The National Science Foundation (NSF) recently announced the awardees of the 2015 Graduate Research Fellowships Program (GRFP). This year, eight College of Science students and two alumni received awards. In addition, several students and alumni received honorable mentions. There were over 16,000 applications for this year's GRFP with 2,000 awardees nationwide
The fellowship provides three years of support for the graduate education of students who have demonstrated the potential for significant achievements in science and engineering research. Past NSF Fellows include individuals who have made significant breakthroughs in science and engineering research, as well as some who have been honored as Nobel laureates.
Claire Bowen, second-year graduate student in the Department of Applied and Computational Mathematics and Statistics, was one of the current student awardees. Claire studies statistical disclosure limitation (SDL), or methods of data privacy and confidentiality. She and her advisor, Fang Liu, are developing a technique using Bayesian statistics to preserve participant privacy without altering the integrity of the original data. Many entities – such as national security agencies, hospitals, and educational institutions – will directly benefit from this research in sharing their data safely with collaborators, striking a balance between the privacy of the respondents and the efficiency and validity of the statistical inference based on the released data.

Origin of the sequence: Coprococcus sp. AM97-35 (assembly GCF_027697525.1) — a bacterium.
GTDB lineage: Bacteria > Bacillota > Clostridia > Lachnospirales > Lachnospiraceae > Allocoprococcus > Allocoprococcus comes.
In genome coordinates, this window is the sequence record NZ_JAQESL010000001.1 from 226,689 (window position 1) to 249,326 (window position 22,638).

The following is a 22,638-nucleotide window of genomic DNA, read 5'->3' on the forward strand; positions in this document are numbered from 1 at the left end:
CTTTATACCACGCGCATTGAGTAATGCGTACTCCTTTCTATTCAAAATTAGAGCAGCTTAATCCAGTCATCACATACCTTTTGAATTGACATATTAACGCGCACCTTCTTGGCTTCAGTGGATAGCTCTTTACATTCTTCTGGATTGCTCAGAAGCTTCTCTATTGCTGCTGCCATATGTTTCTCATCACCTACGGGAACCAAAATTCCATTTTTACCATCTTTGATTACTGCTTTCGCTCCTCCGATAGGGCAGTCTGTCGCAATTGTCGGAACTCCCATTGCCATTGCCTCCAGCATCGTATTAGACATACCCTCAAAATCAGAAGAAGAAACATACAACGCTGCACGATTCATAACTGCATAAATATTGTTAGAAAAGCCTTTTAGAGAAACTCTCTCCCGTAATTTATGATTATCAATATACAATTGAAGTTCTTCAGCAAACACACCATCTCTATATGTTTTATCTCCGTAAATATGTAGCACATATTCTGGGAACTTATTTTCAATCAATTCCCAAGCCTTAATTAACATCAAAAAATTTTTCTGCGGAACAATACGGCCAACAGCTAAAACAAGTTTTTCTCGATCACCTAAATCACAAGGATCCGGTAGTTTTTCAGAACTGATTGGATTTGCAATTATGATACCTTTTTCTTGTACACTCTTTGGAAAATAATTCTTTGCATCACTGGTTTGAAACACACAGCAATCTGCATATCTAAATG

“My motivation to conduct research in data privacy stems comes from my interests in education research," Bowen explained. "After graduate school, I plan to find a role where I can implement a different approach to education by determining new and better teaching methods when addressing shared data.”
This is the second major award for Bowen during her graduate career. In 2014, she was the named a Microsoft Research Graduate Women’s Scholar. Bowen graduated with honors from Idaho State University in 2012 with a Bachelor of Science in Mathematics and Physics.
This story was originally published by the Department of Applied and Computational Mathematics and Statistics.